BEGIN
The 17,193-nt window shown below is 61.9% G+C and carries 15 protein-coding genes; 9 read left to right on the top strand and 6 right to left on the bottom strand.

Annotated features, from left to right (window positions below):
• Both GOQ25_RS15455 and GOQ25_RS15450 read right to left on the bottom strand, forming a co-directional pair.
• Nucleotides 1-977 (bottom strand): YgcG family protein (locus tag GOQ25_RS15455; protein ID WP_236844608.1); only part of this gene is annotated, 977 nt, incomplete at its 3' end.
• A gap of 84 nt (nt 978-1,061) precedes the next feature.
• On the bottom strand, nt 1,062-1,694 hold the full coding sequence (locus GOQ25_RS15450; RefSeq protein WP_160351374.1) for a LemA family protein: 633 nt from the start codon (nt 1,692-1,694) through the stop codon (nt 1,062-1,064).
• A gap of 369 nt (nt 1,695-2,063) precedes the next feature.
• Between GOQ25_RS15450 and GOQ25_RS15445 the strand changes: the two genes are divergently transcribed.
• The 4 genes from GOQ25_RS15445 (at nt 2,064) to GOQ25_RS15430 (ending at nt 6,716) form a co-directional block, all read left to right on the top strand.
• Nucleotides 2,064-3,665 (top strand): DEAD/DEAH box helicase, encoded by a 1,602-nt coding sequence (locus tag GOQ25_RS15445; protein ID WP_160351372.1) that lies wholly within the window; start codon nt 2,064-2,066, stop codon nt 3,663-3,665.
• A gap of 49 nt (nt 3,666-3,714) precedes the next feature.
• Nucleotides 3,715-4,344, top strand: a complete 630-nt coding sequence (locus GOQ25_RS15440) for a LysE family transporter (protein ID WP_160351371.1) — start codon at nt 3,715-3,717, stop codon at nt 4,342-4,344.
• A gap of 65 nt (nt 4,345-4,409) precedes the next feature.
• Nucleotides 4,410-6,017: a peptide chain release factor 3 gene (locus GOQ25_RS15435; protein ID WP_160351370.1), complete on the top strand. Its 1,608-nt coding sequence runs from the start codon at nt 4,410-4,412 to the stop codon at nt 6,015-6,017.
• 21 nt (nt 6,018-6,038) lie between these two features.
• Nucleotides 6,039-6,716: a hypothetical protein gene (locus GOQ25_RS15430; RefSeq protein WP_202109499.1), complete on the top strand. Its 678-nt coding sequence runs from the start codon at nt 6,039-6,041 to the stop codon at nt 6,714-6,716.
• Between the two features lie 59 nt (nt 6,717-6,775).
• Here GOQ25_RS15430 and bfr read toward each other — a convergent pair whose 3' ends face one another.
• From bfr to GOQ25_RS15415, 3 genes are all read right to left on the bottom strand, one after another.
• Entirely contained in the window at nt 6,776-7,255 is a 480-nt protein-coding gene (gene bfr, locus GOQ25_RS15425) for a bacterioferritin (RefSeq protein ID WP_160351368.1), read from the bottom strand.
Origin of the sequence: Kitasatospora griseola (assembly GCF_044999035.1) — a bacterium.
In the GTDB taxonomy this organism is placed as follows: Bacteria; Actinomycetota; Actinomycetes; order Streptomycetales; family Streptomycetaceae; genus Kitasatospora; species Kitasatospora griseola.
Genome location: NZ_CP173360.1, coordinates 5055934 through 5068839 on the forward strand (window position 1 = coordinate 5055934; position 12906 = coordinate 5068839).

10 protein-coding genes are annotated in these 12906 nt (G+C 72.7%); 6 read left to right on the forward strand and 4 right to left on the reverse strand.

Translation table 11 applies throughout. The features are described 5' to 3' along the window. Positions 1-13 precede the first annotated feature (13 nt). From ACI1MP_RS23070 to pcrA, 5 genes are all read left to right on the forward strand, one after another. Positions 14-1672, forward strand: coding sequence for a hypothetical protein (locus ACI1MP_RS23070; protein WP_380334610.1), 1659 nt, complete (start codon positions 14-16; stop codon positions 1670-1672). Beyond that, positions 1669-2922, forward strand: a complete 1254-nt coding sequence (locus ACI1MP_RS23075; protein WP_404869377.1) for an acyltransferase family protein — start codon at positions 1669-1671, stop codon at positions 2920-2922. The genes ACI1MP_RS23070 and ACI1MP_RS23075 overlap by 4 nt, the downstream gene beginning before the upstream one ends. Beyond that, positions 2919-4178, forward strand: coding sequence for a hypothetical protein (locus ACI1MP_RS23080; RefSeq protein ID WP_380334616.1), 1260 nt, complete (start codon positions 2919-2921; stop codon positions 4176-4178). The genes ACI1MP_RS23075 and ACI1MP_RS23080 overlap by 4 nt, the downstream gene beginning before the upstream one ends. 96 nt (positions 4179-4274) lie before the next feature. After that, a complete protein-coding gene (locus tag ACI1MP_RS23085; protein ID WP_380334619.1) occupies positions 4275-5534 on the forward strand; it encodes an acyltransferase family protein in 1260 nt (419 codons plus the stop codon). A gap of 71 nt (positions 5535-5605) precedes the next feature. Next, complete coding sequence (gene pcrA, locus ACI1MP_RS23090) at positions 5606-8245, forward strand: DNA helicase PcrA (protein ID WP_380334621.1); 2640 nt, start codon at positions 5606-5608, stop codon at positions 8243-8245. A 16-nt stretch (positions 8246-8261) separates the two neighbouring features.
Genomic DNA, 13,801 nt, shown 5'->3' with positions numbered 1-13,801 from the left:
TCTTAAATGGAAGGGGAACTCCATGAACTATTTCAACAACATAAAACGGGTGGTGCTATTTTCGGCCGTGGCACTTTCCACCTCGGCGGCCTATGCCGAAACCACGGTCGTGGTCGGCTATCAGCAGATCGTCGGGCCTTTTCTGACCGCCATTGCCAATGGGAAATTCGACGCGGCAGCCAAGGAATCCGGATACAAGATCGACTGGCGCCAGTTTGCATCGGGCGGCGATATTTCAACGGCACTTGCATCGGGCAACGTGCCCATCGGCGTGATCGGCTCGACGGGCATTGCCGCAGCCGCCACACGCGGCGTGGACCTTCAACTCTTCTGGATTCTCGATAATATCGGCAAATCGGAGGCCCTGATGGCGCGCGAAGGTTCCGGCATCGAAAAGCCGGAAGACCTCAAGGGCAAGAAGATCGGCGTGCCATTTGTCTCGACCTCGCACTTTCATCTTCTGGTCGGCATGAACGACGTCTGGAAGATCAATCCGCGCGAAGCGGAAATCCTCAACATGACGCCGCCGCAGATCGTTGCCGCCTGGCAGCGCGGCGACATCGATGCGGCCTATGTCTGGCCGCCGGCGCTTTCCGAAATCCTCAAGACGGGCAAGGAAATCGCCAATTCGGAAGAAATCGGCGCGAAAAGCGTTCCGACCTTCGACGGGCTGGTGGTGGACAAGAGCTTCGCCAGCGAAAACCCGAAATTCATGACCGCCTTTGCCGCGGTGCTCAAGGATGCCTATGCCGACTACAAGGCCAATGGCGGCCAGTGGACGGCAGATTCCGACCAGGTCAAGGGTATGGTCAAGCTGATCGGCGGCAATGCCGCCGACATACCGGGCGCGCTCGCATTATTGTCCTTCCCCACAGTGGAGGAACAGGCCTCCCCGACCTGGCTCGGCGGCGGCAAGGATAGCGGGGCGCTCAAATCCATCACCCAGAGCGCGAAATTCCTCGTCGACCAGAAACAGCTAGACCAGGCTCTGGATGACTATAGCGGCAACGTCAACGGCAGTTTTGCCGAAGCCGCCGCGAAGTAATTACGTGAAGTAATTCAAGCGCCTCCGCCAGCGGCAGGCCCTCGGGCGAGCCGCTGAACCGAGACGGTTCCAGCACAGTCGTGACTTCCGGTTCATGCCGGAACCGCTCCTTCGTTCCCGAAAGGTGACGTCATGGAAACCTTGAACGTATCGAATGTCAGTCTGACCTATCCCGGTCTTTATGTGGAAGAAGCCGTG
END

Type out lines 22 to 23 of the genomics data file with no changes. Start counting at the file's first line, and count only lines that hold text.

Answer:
In the GTDB taxonomy this organism is placed as follows: Bacteria; Actinomycetota; Actinomycetes; order Streptomycetales; family Streptomycetaceae; genus Kitasatospora; species Kitasatospora griseola.
Genome location: NZ_CP173360.1, coordinates 5055934 through 5068839 on the forward strand (window position 1 = coordinate 5055934; position 12906 = coordinate 5068839).